- Check dependent adult abuse registries with your state Department of Health and Human Services.
- Check motor vehicle records, sex offender registries and professional disciplinary board records.
- Conduct alcohol and drug testing.
There are intangible parts of hiring that can help you understand how a prospect would fit from a cultural perspective - their compassion, values. You can start to understand these attributes by asking the right questions.Care Plans and Environment
- Fix features of the physical environment that may make abuse and/or neglect more likely to occur, such as secluded areas of the facility.
- Assess and develop care plans for residents with behaviors, which might lead to conflict or neglect, such as residents with a history of aggressive behaviors; residents who enter other residents' rooms.
Here are some things that could signal elder abuse in a facility.Physical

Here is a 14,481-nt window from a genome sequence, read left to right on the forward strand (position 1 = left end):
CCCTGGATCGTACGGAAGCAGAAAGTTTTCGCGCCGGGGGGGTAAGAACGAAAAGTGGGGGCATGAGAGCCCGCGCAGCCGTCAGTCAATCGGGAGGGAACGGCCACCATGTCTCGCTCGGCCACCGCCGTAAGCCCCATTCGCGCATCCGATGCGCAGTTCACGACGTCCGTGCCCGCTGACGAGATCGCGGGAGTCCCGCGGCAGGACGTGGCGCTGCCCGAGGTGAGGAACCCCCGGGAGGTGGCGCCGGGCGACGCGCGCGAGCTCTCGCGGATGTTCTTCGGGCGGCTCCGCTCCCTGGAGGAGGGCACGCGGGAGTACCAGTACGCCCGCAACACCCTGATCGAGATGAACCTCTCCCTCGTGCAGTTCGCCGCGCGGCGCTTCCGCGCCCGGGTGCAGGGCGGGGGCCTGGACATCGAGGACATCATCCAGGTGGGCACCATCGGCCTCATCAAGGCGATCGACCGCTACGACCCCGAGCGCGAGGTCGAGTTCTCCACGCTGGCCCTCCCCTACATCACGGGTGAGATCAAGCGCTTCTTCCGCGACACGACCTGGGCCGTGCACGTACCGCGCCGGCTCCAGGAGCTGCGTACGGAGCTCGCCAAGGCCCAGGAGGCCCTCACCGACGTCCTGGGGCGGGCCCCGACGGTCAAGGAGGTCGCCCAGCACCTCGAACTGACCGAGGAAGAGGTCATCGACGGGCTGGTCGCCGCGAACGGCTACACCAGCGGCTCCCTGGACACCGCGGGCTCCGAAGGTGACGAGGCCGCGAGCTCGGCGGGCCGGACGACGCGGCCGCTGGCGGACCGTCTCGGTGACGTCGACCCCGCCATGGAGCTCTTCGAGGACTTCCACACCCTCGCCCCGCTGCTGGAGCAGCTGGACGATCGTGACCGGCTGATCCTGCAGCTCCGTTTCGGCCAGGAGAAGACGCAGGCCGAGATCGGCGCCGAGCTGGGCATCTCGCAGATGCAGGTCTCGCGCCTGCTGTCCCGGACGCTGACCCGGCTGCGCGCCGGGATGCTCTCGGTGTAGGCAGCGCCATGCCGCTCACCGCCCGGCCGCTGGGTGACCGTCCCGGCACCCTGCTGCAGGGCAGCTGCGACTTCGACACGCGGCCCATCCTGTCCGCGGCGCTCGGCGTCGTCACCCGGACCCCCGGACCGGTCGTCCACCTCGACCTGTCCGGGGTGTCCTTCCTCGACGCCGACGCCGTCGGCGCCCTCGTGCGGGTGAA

- Unexplained signs of injury such as bruises, welts, scars, bedsores, abrasions, burns
- Unexplained weight change
- Poor personal grooming
- Threatening, belittling, or controlling caregiver behavior
- Withdrawal from activities
- Unusual behavioral changes
- Staff preventing family from being alone with loved one
- Bruises around breasts or genitals
- Unexplained venereal disease or genital infections
- Sudden change in finances and accounts
- Altered wills and trusts
- Unusual bank withdrawals
- Items or cash missing
Employees cannot be monitored 24-7. Other staff, families and visitors, the president of the resident's council and a facilities ombudsman all play a role in monitoring. (While the ombudsman and resident council president are typical positions encountered in skilled nursing and assisted living facilities, independent living facilities may not have these in place. At the very least a resident council should be established. The president of that council is often the first place residents go when they have a concern.)